Liberalscum Buster

October 6, 2008

McCAIN’S CONFESSION

Filed under: BARACK OBAMA, Bush, hillary clinton, John McCain, life, mideast, news, politics, war — gasdocpol @ 2:48 pm

“THE CONFESSION” BY TIM DICKENSON IN ROLLING STONE MAGAZINE

In the company of his fellow POWs, and later in isolation, McCain slowly and miserably recovered from his wounds. In June 1968, after three months in solitary, he was offered what he calls early release. In the official McCain narrative, this was the ultimate test of mettle. He could have come home, but keeping faith with his fellow POWs, he chose to remain imprisoned in Hanoi.

What McCain glosses over is that accepting early release would have required him to make disloyal statements that would have violated the military’s Code of Conduct. If he had done so, he could have risked court-martial and an ignominious end to his military career. “Many of us were given this offer,” according to Butler, McCain’s classmate who was also taken prisoner. “It meant speaking out against your country and lying about your treatment to the press. You had to ‘admit’ that the U.S. was criminal and that our treatment was ‘lenient and humane.’ So I, like numerous others, refused the offer.”

“He makes it sound like it was a great thing to have accomplished,” says Dramesi. “A great act of discipline or strength. That simply was not the case.” In fairness, it is difficult to judge McCain’s experience as a POW; throughout most of his incarceration he was the only witness to his mistreatment. Parts of his memoir recounting his days in Hanoi read like a bad Ian Fleming novel, with his Vietnamese captors cast as nefarious Bond villains. On the Fourth of July 1968, when he rejected the offer of early release, an officer nicknamed “Cat” got so mad, according to McCain, that he snapped a pen he was holding, splattering ink across the room.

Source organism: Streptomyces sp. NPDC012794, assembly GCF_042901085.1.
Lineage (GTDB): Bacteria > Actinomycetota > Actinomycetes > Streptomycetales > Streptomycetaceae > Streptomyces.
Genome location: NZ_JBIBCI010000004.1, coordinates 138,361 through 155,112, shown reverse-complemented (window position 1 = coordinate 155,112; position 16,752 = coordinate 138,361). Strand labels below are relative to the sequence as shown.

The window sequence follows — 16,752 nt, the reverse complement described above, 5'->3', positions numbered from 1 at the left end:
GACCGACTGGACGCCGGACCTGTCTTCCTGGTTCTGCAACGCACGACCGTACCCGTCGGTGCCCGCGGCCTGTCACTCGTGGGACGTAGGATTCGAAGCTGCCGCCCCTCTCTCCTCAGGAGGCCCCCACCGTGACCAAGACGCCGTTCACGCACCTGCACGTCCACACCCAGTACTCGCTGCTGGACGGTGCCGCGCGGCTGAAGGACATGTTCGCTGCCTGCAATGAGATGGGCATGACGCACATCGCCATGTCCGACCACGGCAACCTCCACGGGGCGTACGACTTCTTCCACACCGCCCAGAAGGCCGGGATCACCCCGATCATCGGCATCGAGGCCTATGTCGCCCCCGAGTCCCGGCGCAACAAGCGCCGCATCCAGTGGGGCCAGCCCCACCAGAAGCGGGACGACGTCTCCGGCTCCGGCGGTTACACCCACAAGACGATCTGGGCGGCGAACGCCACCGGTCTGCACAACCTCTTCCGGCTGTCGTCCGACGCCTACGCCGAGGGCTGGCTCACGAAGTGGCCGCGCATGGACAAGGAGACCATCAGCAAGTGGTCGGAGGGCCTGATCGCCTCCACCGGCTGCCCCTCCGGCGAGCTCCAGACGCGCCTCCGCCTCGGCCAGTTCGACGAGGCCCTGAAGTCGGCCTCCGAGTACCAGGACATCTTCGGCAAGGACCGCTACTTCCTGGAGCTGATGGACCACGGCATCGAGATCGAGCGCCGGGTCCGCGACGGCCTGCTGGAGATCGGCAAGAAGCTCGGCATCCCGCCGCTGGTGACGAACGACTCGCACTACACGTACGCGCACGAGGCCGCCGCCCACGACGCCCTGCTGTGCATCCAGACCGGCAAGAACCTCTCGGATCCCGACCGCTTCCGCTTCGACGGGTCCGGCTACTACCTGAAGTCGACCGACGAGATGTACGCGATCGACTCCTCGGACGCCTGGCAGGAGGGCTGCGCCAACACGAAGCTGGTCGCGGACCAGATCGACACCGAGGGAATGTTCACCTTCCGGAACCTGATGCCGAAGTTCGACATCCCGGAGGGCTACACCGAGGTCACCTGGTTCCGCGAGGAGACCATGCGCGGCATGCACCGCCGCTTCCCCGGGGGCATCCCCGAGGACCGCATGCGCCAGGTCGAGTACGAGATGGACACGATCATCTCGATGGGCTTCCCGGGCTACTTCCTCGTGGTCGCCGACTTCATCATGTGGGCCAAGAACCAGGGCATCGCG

“They taught you too well, Mac Kane,” Cat snarled, kicking over a chair. “They taught you too well.”

The brutal interrogations that followed produced results. In August 1968, over the course of four days, McCain was tortured into signing a confession that he was a “black criminal” and an “air pirate.” ”

“John allows the media to make him out to be the hero POW, which he knows is absolutely not true, to further his political goals,” says Butler. “John was just one of about 600 guys. He was nothing unusual. He was just another POW.”

McCain has also allowed the media to believe that his torture lasted for the entire time he was in Hanoi. At the Republican convention, Fred Thompson said of McCain’s torture, “For five and a half years this went on.” In fact, McCain’s torture ended after two years, when the death of Ho Chi Minh in September 1969 caused the Vietnamese to change the way they treated POWs. “They decided it would be better to treat us better and keep us alive so they could trade us in for real estate,” Butler recalls.

By that point, McCain had become the most valuable prisoner of all: His father was now directing the war effort as commander in chief of all U.S. forces in the Pacific. McCain spent the next three and a half years in Hanoi biding his time, trying to put on weight and regain his strength, as the bombing ordered by his father escalated. By the time he and other POWs were freed in March 1973 as a result of the Paris Peace Accords, McCain was able to leave the prison camp in Hanoi on his own feet.

Even those in the military who celebrate McCain’s patriotism and sacrifice question why his POW experience has been elevated as his top qualification to be commander in chief. “It took guts to go through that and to come out reasonably intact and able to pick up the pieces of your life and move on,” says Wilkerson, Colin Powell’s former chief of staff, who has known McCain since the 1980s. “It is unquestionably a demonstration of the character of the man. But I don’t think that it is a special qualification for being president of the United States. In some respects, I’m not sure that’s the kind of character I want sitting in the Oval Office. I’m not sure that much time in a prisoner-of-war status doesn’t do something to you. Doesn’t do something to you psychologically, doesn’t do something to you that might make you a little more volatile, a little less apt to listen to reason, a little more inclined to be volcanic in your temperament.”

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